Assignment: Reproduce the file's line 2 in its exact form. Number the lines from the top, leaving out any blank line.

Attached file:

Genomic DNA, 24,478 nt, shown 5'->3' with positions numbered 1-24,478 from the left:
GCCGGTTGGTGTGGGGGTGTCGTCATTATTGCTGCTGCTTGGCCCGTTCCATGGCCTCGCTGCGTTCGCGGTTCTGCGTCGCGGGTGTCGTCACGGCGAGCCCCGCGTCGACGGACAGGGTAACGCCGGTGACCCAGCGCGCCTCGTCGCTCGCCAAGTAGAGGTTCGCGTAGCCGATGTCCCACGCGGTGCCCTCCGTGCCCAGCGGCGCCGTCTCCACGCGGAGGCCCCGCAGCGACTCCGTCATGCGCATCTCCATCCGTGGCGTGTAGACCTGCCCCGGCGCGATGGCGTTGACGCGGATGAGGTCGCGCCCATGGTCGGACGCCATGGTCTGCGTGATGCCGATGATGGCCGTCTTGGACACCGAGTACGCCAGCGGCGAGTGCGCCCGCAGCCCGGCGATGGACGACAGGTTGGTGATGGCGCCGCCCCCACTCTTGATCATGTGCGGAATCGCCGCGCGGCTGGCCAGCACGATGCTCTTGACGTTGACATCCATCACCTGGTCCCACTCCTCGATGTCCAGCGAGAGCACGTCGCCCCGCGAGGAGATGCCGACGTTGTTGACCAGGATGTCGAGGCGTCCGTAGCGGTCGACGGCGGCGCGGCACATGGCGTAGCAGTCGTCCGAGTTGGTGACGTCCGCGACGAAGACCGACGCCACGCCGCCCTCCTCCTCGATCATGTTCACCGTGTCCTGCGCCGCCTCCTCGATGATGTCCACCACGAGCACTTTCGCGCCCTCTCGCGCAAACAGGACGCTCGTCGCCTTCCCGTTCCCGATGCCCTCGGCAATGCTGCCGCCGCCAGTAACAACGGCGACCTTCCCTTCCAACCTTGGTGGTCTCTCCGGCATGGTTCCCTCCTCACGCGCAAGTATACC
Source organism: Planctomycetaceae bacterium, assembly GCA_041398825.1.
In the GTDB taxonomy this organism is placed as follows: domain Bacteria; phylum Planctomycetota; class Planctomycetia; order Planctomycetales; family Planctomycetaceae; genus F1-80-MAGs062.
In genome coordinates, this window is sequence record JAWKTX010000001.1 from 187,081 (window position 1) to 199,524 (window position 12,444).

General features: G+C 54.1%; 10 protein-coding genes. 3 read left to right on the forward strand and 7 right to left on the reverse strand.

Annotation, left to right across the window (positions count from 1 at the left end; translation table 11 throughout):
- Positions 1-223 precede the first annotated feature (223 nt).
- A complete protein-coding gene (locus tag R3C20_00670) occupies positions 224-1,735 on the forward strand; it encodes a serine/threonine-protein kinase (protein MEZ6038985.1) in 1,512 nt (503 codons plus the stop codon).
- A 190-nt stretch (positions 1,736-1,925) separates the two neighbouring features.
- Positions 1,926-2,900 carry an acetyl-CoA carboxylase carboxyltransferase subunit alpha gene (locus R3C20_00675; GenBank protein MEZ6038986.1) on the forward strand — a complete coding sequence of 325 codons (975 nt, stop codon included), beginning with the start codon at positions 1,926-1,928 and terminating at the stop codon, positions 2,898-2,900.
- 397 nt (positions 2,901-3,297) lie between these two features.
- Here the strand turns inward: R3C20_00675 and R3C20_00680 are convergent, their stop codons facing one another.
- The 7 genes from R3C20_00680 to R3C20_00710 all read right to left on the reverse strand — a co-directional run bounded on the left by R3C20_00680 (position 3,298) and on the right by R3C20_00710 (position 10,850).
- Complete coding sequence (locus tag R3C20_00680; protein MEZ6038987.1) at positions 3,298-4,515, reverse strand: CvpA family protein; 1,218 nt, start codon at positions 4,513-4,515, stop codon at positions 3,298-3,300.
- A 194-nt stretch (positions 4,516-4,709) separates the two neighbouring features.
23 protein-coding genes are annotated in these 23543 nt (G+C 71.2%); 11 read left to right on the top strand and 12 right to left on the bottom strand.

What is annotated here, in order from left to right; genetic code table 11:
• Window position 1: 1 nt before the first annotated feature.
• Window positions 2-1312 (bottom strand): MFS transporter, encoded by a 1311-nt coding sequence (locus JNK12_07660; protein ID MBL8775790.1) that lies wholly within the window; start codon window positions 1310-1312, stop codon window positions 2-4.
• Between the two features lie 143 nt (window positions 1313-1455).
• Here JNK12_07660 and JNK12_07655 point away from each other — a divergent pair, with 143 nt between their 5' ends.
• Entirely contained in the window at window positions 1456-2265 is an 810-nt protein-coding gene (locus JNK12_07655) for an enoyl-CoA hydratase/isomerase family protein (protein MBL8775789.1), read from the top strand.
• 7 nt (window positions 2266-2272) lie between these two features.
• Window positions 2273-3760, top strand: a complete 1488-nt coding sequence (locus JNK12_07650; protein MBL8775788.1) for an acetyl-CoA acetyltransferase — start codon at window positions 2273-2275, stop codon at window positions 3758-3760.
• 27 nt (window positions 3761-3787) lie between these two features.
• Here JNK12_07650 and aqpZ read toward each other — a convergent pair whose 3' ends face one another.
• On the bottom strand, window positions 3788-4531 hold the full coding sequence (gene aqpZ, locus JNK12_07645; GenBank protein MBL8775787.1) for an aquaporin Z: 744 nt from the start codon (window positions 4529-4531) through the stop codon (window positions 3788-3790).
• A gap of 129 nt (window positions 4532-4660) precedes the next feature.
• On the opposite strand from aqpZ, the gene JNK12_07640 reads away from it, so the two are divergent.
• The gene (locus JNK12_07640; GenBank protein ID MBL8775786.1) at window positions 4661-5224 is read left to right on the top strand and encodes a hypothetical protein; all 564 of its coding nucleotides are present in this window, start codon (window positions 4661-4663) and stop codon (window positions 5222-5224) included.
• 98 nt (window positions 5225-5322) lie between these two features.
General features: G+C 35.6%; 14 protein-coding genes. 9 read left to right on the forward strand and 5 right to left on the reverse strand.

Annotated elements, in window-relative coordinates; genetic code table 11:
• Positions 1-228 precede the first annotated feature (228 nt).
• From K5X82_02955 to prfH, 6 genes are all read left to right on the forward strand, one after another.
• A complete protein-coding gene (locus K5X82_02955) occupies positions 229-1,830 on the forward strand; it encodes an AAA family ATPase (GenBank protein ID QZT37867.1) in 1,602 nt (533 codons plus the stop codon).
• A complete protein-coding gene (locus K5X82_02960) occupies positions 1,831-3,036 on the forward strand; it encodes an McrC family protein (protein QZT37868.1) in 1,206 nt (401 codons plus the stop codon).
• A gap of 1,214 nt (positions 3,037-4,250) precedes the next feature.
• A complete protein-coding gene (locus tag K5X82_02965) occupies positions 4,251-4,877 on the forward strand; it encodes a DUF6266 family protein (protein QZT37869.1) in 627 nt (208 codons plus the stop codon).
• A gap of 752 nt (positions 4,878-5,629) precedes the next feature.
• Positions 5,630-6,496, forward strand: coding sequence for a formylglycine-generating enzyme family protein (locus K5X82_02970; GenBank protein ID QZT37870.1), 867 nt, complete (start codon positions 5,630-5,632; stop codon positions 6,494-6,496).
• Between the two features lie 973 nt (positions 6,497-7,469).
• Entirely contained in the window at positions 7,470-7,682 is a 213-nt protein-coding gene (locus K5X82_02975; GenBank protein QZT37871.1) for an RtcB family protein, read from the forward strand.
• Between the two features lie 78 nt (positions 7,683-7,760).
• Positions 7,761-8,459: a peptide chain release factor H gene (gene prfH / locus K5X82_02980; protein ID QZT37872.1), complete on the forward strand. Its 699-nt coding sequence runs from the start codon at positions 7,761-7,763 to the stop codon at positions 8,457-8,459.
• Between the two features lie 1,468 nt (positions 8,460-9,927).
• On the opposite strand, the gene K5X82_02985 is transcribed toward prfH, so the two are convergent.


GCCGGTTGGTGTGGGGGTGTCGTCATTATTGCTGCTGCTTGGCCCGTTCCATGGCCTCGCTGCGTTCGCGGTTCTGCGTCGCGGGTGTCGTCACGGCGAGCCCCGCGTCGACGGACAGGGTAACGCCGGTGACCCAGCGCGCCTCGTCGCTCGCCAAGTAGAGGTTCGCGTAGCCGATGTCCCACGCGGTGCCCTCCGTGCCCAGCGGCGCCGTCTCCACGCGGAGGCCCCGCAGCGACTCCGTCATGCGCATCTCCATCCGTGGCGTGTAGACCTGCCCCGGCGCGATGGCGTTGACGCGGATGAGGTCGCGCCCATGGTCGGACGCCATGGTCTGCGTGATGCCGATGATGGCCGTCTTGGACACCGAGTACGCCAGCGGCGAGTGCGCCCGCAGCCCGGCGATGGACGACAGGTTGGTGATGGCGCCGCCCCCACTCTTGATCATGTGCGGAATCGCCGCGCGGCTGGCCAGCACGATGCTCTTGACGTTGACATCCATCACCTGGTCCCACTCCTCGATGTCCAGCGAGAGCACGTCGCCCCGCGAGGAGATGCCGACGTTGTTGACCAGGATGTCGAGGCGTCCGTAGCGGTCGACGGCGGCGCGGCACATGGCGTAGCAGTCGTCCGAGTTGGTGACGTCCGCGACGAAGACCGACGCCACGCCGCCCTCCTCCTCGATCATGTTCACCGTGTCCTGCGCCGCCTCCTCGATGATGTCCACCACGAGCACTTTCGCGCCCTCTCGCGCAAACAGGACGCTCGTCGCCTTCCCGTTCCCGATGCCCTCGGCAATGCTGCCGCCGCCAGTAACAACGGCGACCTTCCCTTCCAACCTTGGTGGTCTCTCCGGCATGGTTCCCTCCTCACGCGCAAGTATACC